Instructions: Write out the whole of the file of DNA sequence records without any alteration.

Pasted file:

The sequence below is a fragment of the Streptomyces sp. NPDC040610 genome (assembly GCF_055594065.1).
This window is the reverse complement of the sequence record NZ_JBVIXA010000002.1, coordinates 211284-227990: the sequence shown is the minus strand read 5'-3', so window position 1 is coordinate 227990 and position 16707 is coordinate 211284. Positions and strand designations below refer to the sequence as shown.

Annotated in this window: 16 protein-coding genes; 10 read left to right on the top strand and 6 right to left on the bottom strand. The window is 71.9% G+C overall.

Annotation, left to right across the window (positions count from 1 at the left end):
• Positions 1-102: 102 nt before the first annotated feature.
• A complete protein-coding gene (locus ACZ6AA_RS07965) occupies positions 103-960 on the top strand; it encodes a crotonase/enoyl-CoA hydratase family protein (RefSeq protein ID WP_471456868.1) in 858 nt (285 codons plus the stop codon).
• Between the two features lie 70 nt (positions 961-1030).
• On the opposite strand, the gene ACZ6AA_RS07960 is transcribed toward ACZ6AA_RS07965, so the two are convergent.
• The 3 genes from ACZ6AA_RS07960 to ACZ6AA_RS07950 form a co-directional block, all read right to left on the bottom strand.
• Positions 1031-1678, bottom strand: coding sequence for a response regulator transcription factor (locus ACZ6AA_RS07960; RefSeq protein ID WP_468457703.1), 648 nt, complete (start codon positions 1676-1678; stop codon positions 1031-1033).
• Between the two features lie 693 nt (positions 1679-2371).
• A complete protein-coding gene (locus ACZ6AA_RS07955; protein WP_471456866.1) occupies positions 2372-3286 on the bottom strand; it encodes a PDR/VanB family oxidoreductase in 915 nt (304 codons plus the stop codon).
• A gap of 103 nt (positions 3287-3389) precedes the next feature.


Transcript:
The sequence below is a fragment of the Streptomyces sp. NPDC040610 genome (assembly GCF_055594065.1).
This window is the reverse complement of the sequence record NZ_JBVIXA010000002.1, coordinates 211284-227990: the sequence shown is the minus strand read 5'-3', so window position 1 is coordinate 227990 and position 16707 is coordinate 211284. Positions and strand designations below refer to the sequence as shown.

Annotated in this window: 16 protein-coding genes; 10 read left to right on the top strand and 6 right to left on the bottom strand. The window is 71.9% G+C overall.

Annotation, left to right across the window (positions count from 1 at the left end):
• Positions 1-102: 102 nt before the first annotated feature.
• A complete protein-coding gene (locus ACZ6AA_RS07965) occupies positions 103-960 on the top strand; it encodes a crotonase/enoyl-CoA hydratase family protein (RefSeq protein ID WP_471456868.1) in 858 nt (285 codons plus the stop codon).
• Between the two features lie 70 nt (positions 961-1030).
• On the opposite strand, the gene ACZ6AA_RS07960 is transcribed toward ACZ6AA_RS07965, so the two are convergent.
• The 3 genes from ACZ6AA_RS07960 to ACZ6AA_RS07950 form a co-directional block, all read right to left on the bottom strand.
• Positions 1031-1678, bottom strand: coding sequence for a response regulator transcription factor (locus ACZ6AA_RS07960; RefSeq protein ID WP_468457703.1), 648 nt, complete (start codon positions 1676-1678; stop codon positions 1031-1033).
• Between the two features lie 693 nt (positions 1679-2371).
• A complete protein-coding gene (locus ACZ6AA_RS07955; protein WP_471456866.1) occupies positions 2372-3286 on the bottom strand; it encodes a PDR/VanB family oxidoreductase in 915 nt (304 codons plus the stop codon).
• A gap of 103 nt (positions 3287-3389) precedes the next feature.